David Letterman has his nightly "Top Ten" list. This college professor decided to create her own. You want an A in my class? Earn it. You want my approval, respect, and a striking letter of recommendation as you pursue personal and professional goals? Take note of the Top Ten.
TOP TEN WAYS TO IMPRESS YOUR COLLEGE PROFESSOR
10. Don't miss the first day of class. Want to make a favorable first impression? Showing up from day one is a good start. Sure, some students don't finalize their schedules until the end of the first week and may possibly miss. Most students, however, are officially enrolled and know exactly where they should be once that first day arrives. Skipping class communicates this course is not your priority. For some odd reason, professors are offended by such obvious nonchalance. Teachers always appreciate innate academic intellect. But we also note and applaud the scholar who tries their best. Blowing off the first day of class is never one's best.
9. If there's a legitimate reason why you'll miss the first day, contact your professor beforehand, explain the circumstances, and emphasize you'll be there the rest of the quarter. Connecting in advance of your absence suggests you care about my class and my first impression of you. See the beauty of this? We haven't even met and I already like how you conduct business.
8. Show up on time. Don't be that student who is perpetually late throughout the quarter. You'll anger many professors and frankly, even perturb your peers. If you think your fellow students are forgiving of your tardiness, you're mistaken. Most dislike your blatant disrespect of the professor's time or conclude you feel like you deserve special treatment or consideration. Respectfully, the simple truth is you don't.
7. Technology can be a wonderful thing. The Internet, cell phones, iPod music...all make life more enjoyable, but that doesn't mean they belong in English 101. Know and respect your professor's policy on electronics in the classroom. When your professor says they don't want to see you texting in class, heed them. If their syllabus states no active laptops are allowed in class, oblige them. If the teacher offers no clear written or spoken policy, ask them what's acceptable. Not only do you now know the answer, you've scored brownie points for expressing an interest in classroom protocol.
6. Good teachers make themselves available to students and do so through various means. In the classroom, during office hours, over the phone, via email, or (increasingly and surprisingly), on Facebook, your questions deserve answers. But here's the thing. Please don't email us at 3:00 a.m. and expect us to send you a return response by 6:30 in the morning. It's a safe bet we're still sleeping and won't access our email until later in the day. So when you ask us if we received your email, we may just say no. It's not that we don't care; it's just that when you sent it, we were off living other aspects of our lives.
5. Offer in-class help. Perhaps you notice me struggling to move chairs and desks into a specific arrangement. Jump in and help move a few. I'm usually swarmed by students at class end; while I answer questions, erase the chalkboard. As I set up the PowerPoint presentation, see if there are handouts you can distribute. Don't think for a second in so doing you're a geek or school pet. To the contrary, you've now given me descriptive examples to use in your future recommendation letter when I describe you as "observant" and a "team player".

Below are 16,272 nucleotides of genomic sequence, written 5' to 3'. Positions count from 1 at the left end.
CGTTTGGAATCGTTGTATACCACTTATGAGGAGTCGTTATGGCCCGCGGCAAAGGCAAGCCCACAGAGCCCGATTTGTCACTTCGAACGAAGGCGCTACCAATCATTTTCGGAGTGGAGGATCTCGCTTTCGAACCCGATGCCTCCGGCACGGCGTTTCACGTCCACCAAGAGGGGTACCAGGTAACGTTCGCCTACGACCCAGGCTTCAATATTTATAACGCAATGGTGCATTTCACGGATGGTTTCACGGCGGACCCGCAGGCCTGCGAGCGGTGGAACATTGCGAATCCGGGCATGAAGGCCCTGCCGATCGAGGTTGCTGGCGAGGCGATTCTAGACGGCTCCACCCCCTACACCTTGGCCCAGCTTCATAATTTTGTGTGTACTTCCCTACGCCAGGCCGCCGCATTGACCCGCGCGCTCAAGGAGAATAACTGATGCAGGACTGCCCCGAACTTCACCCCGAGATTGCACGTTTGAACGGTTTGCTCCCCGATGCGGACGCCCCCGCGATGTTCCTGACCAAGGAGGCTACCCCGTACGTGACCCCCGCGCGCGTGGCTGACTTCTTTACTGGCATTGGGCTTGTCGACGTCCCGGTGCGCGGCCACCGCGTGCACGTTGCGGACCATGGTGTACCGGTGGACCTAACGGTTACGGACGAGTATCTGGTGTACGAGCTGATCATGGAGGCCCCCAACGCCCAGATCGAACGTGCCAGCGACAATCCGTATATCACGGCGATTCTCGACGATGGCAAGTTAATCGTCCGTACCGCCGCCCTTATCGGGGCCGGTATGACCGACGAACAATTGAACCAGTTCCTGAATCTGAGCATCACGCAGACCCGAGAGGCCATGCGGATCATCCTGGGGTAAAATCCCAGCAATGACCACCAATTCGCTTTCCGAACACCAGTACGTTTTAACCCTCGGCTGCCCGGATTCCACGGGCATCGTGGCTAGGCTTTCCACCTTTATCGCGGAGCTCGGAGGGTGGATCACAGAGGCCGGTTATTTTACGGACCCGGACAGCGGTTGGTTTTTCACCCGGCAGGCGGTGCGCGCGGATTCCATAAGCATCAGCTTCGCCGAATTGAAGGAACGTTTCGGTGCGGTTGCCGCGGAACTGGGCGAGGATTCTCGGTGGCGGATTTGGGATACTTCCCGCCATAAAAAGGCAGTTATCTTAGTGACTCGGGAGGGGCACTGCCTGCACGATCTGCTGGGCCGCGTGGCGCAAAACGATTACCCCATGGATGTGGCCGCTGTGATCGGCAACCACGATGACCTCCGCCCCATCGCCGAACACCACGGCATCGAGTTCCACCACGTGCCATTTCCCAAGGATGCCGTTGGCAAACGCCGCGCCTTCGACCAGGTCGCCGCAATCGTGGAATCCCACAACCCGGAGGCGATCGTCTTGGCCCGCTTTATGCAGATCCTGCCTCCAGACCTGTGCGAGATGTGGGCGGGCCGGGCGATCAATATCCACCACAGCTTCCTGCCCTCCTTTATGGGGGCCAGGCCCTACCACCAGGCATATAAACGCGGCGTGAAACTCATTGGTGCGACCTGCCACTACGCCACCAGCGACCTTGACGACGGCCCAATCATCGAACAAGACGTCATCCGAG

4. Understand that once your final grade is recorded, it's almost always a done deal. If you're struggling with class material, approach me early for suggestions on how you can study better, test better, and score better. Don't maintain status quo and assume the situation will resolve itself. We know some of you are on scholarship and/or aiming for graduate school, but we can't magically change numbers that are undeserved. Take care of your academic business while there's still time. Otherwise, the boat has sailed and your grade is onboard.
3. Follow directions. Dr. Kaleal wants single-spaced essays in Times New Roman font? Give her that. Professor Fuller wants transitions during your speech but Dr. Galyen does not? Fuller does; give him that. If you're wondering why professors advocate a certain approach, ask them. A good teacher will have a satisfying explanation for you. A student once commented that different expectations and practices in college prepared her for the flexibility required in today's working economy. I must agree.
2. Let me know if I'm doing a good job. If my lecture engaged and challenged you, tell me. If you enjoyed the new exercise we tried for the first time, let me know. If you're a better speaker, writer, thinker, or working professional at the end of the quarter, send me a handwritten thank you note. The flipside to this, of course, is helping me improve. Am I speaking too fast? Keep me posted. Am I mispronouncing your name? Correct me. Am I not clearly explaining trait theory of leadership? Ask for additional examples. I realize some professors may not welcome your suggestions for improvement. That's unfortunate and frankly, an upcoming post on this site. Look for a future Top Ten list of how college professors can best serve their students. That subject is equally blog-worthy and I'm on it.
1. Make your personalized contribution to the classroom. The best compliment I give any student occurs at quarter's end when final exams are submitted. If you hear me say, "Lauren, your presence in my class made it better than it would have been without you," know this: I was indeed impressed. Be THAT student.
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